Mr. Walter Anderson peacefully departed this life on Saturday, August 7, 2021 in Wheaton, Maryland at the age of 89. He was the son of Ernest Anderson and Sadie Nixon, born in Philadelphia, Pennsylvania, the youngest of nine children. Raised in South Philadelphia, he attended St. Peter Claver and St. Simon churches with his family. Unfortunately, with the loss of both his parents, he was raised from a young age to adulthood by his endearing sister Lillian Anderson Fuller.
Walter Anderson honorably served in the U.S. Army 82nd Airborne from September, 1950 – October, 1953, leaving Philadelphia by train for the first time, during the Eisenhower presidency. Stationed in Ft. Bragg in North Carolina and then at Ft. Drum in the Adirondack Mountains, he was trained as a paratrooper to jump from airplanes and to ski. Along with others, he was one of the first African-American men to serve in this role.
He was wed to Mamie (Williams) Anderson (to whom he was affectionately known as “Walkie”) on November 6, 1954 in Philadelphia, Pennsylvania. Together with his loving wife of 56 years (who predeceased him), he raised six children Eric Walter (deceased), Ernest Clay, Robin Edwin, Troy James, Faith Eleanore, and Johanna Stacey. He worked swing shifts for many years at Simpson Paper Company as the provider and the patriarch of a loving family. His living legacy includes 13 grandchildren and six great-grandchildren, and a host of other relatives and friends.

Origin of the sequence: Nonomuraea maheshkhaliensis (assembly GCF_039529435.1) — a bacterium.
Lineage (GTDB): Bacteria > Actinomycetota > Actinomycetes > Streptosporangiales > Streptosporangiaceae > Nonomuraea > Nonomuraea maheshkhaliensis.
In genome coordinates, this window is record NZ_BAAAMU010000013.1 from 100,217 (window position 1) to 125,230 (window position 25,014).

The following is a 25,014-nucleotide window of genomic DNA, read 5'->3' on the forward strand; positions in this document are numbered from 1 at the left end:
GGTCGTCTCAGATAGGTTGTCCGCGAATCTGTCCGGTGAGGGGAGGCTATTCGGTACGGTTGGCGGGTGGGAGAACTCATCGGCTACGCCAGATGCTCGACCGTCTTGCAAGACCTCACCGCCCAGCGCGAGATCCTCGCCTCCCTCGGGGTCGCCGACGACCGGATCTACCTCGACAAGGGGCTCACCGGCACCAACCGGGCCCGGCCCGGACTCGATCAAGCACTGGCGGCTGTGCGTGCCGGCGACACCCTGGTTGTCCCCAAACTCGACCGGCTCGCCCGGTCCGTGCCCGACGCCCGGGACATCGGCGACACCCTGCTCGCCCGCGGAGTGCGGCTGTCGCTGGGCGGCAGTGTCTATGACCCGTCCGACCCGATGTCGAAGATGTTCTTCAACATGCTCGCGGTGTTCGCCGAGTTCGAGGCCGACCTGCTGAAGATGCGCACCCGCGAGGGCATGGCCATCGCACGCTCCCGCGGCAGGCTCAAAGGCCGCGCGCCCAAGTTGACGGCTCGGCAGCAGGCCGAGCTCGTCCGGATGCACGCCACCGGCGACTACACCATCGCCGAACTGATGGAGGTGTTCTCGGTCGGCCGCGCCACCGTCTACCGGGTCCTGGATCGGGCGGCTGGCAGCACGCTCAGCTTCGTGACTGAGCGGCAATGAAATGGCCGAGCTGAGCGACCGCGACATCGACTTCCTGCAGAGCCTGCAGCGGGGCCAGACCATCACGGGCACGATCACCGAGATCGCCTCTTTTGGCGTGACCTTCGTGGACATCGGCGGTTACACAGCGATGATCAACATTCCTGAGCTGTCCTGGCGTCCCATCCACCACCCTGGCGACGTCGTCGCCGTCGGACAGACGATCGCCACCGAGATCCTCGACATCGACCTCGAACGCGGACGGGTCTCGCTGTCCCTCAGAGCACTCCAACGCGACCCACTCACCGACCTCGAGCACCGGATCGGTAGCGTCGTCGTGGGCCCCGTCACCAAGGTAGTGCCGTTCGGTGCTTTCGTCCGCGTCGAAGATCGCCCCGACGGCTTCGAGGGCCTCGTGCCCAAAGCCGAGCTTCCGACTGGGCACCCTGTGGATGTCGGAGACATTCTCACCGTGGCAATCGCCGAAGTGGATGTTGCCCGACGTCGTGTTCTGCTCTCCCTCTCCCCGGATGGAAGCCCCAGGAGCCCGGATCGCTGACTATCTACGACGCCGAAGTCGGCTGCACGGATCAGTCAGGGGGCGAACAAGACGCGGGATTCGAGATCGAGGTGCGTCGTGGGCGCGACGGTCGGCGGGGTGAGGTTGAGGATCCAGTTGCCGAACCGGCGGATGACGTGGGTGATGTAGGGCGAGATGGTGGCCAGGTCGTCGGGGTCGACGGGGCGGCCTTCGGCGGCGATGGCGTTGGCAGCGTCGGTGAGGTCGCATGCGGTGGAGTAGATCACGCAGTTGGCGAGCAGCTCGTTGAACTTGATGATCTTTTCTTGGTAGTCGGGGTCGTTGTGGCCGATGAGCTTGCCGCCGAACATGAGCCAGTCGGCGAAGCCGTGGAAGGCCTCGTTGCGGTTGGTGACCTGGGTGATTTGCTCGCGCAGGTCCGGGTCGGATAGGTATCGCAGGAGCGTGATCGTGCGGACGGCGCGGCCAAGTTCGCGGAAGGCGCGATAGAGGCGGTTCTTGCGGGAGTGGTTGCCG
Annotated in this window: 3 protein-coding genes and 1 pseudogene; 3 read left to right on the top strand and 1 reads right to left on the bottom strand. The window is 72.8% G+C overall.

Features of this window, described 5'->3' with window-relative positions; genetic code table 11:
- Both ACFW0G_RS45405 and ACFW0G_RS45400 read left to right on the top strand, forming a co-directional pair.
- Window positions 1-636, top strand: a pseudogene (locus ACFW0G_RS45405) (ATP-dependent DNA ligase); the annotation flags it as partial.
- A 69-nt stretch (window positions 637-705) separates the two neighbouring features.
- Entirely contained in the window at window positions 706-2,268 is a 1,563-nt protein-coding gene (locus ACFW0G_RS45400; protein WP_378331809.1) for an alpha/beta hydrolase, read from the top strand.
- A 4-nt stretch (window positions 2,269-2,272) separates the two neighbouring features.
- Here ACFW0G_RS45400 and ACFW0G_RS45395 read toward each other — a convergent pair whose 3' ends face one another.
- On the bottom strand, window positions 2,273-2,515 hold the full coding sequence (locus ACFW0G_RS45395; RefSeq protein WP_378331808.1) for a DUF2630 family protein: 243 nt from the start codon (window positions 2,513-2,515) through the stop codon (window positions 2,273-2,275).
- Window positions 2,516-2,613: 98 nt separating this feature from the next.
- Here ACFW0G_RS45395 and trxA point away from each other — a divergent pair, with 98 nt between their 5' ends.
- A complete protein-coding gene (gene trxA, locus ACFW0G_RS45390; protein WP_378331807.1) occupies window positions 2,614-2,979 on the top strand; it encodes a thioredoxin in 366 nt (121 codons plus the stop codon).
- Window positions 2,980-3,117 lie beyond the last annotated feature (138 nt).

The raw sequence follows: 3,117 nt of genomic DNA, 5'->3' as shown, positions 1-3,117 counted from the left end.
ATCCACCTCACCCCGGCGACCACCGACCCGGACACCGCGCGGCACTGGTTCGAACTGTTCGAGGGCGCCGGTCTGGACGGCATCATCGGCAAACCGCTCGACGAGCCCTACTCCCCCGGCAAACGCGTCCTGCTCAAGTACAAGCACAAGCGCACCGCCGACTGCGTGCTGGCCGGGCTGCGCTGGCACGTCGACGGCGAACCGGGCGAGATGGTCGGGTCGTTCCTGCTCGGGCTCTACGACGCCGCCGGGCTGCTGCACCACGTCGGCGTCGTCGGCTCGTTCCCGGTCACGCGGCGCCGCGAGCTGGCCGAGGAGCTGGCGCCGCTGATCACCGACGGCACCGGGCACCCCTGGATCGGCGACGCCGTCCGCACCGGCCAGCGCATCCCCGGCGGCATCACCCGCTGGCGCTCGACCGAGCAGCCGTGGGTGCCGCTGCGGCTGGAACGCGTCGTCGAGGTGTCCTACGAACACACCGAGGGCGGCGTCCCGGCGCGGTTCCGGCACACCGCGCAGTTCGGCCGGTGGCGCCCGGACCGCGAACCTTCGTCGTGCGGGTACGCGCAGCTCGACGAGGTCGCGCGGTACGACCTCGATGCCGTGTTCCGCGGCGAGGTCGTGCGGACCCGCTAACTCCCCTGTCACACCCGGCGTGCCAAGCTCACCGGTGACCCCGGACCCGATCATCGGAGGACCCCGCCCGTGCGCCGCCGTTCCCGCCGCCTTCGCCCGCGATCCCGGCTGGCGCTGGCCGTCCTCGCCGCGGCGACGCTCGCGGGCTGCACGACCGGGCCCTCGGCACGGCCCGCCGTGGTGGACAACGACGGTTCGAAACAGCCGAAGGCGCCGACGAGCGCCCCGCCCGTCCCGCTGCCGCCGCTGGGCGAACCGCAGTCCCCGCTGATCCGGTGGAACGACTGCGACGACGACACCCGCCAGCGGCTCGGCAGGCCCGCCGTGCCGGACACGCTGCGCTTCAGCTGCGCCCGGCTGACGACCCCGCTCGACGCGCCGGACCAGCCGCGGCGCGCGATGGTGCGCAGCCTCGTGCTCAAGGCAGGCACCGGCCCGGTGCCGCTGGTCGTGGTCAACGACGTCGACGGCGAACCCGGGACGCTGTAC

As both a deacon and trustee of Deliverance Evangelistic Church (DEC), he remained faithful for more than 40 years: visiting inmates during service on the prison ministry, and as a member of the one and only DEC Male Chorus. He labored as a commissioner and head coach of the Christian Basketball League, for he which he won a championship, serving as a mentor to young men in and around inner city Philadelphia.
As he gained in years, his steps got slower; however, he held fast to the Lord Jesus, a humble heart and a joyous and encouraging spirit. He would often remind others to keep their eyes on Jesus and not on man. Although we know he will be missed by family and friends from Seattle, WA to Saluda, SC, we saw a life surrendered to God and we imagine the Almighty saying to him, “Well done my good and faithful servant.”
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